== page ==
But the beauty industry not only disagrees, they say the alarming accusations are not news – and that these issues have been raised time and time again – with conclusive evidence of harm.
"Many of the issues that are coming up today are, in fact, a recycling of old issues that the FDA considered in their context and decided that no regulatory action was necessary on their part," says John Bailey, executive vice president of science at the Cosmetics Toiletries and Fragrance Association ( CTFA ), the leading beauty industry organization.
Bailey, the former director of the FDA's Office of Cosmetics and Colors, adds that not only are cosmetics and personal care products generally safe, they are, he says, " Safest of all the products consumers will use that are regulated by FDA including foods, drugs, dietary supplements and over the counter drugs and it is well documented in the number of consumer complaints that FDA gets compared to other areas."
And in truth, FDA stats do show that complaints about cosmetics and skin care products are exceedingly small when compared to those registered about over the counter drugs or even prescription medications.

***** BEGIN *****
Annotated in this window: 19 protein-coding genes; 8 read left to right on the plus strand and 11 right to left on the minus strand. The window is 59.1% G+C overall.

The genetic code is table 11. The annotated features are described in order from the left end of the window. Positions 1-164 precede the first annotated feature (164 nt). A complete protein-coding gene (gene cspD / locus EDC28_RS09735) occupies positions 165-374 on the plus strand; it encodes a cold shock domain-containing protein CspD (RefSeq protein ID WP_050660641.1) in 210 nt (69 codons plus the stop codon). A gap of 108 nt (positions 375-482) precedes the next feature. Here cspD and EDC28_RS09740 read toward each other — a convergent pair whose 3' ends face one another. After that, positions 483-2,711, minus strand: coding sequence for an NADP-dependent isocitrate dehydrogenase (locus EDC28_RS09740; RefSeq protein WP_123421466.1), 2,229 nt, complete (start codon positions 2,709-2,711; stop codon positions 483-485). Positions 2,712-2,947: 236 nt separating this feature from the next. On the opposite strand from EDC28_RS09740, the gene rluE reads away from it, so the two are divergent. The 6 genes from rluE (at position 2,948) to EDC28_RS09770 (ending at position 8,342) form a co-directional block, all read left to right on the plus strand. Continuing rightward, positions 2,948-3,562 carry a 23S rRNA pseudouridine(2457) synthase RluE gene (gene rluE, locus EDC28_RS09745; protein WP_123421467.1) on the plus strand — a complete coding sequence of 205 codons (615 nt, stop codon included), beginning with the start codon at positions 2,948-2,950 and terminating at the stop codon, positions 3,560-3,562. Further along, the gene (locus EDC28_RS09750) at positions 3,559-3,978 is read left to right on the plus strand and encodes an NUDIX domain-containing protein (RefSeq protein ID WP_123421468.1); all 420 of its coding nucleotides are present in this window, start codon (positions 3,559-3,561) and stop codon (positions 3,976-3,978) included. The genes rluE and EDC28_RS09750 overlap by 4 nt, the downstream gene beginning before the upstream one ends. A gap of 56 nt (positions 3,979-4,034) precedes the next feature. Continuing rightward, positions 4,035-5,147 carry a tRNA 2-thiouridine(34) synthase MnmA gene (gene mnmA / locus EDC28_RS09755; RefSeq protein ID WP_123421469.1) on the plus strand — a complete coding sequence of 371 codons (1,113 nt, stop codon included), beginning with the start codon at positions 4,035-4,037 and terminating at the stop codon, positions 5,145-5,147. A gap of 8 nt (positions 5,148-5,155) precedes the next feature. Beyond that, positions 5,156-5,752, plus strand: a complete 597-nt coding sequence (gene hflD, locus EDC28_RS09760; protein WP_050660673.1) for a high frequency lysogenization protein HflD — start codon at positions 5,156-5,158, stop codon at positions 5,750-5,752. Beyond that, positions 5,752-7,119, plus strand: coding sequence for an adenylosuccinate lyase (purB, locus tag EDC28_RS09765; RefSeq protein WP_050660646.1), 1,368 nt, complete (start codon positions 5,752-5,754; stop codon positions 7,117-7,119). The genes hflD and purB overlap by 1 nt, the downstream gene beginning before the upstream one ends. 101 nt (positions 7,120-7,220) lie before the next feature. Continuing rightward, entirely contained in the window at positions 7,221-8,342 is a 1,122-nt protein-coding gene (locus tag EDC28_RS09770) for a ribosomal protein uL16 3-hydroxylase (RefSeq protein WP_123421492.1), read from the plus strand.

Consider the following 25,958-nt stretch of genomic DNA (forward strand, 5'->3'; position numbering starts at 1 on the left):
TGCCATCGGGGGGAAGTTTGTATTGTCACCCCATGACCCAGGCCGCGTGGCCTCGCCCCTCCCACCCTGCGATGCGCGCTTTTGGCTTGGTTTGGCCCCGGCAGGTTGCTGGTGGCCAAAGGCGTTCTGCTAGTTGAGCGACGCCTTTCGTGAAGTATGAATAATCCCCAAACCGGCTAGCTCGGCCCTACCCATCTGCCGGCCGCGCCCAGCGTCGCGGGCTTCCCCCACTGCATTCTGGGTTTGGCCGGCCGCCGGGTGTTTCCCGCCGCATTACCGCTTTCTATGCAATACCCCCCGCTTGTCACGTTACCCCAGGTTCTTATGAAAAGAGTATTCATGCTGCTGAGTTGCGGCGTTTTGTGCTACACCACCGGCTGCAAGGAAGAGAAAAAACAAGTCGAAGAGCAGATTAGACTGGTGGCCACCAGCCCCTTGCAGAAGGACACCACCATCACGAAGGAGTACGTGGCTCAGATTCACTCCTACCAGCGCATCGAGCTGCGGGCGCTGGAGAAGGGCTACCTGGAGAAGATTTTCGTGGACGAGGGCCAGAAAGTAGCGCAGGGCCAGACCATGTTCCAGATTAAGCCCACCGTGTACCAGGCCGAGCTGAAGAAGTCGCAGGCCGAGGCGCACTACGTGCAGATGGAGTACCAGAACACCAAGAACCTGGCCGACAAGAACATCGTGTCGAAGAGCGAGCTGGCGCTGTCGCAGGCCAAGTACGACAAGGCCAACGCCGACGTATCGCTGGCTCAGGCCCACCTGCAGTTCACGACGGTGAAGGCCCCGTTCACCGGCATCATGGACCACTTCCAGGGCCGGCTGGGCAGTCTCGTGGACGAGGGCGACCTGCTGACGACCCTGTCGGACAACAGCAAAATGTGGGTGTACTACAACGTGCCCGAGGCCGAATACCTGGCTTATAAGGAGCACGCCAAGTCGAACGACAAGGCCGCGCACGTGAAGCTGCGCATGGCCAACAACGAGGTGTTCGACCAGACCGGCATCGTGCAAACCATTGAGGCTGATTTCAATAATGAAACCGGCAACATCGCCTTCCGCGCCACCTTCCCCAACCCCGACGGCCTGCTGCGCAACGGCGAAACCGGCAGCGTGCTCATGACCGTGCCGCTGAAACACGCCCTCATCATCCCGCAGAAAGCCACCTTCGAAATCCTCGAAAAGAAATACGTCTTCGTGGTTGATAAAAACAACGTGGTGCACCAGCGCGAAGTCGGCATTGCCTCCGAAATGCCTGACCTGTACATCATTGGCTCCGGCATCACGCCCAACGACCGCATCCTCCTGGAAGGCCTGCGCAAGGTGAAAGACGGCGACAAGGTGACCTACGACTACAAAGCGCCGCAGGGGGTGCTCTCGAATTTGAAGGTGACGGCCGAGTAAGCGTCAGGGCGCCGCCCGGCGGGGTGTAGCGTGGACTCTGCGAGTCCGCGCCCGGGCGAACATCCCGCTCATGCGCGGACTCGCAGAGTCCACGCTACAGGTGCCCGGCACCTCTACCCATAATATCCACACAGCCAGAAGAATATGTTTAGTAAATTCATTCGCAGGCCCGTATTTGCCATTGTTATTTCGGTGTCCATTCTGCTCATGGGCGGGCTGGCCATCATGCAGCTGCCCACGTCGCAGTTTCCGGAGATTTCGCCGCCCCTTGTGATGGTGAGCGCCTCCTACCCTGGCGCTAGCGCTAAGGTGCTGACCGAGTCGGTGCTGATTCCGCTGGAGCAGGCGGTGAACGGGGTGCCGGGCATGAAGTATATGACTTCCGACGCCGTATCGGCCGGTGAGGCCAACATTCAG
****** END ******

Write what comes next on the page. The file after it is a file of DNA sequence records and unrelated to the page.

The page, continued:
While this may be true, some experts say it's not so much the immediate reactions of these products – the kind the FDA monitors – that gives rise to concerns, but rather the future and cumulative risks to our health that represent the biggest threat.
Younger Women At Greatest Risk
Indeed, studies have shown that some of the chemicals commonly used in cosmetic and skin care products are not only showing up in our blood , but also in our body tissue – in some instances in malignant breast tissue. And while there is still no clear cut link to show that these chemicals caused the malignancy to occur- or spread - some experts believe it's enough of a smoking gun to raise eyebrows – and concern.
"The evidence may not be as definitive as some would like, but there are some strong associations suggesting women routinely exposed to some of these ingredients may increase their risk of developing breast cancer later in life," says Vassar professor Dr. Janet Gray, who, together with experts from the University of Pittsburgh Cancer Institute compiled a report on what we know thus far about the environmental links to breast cancer.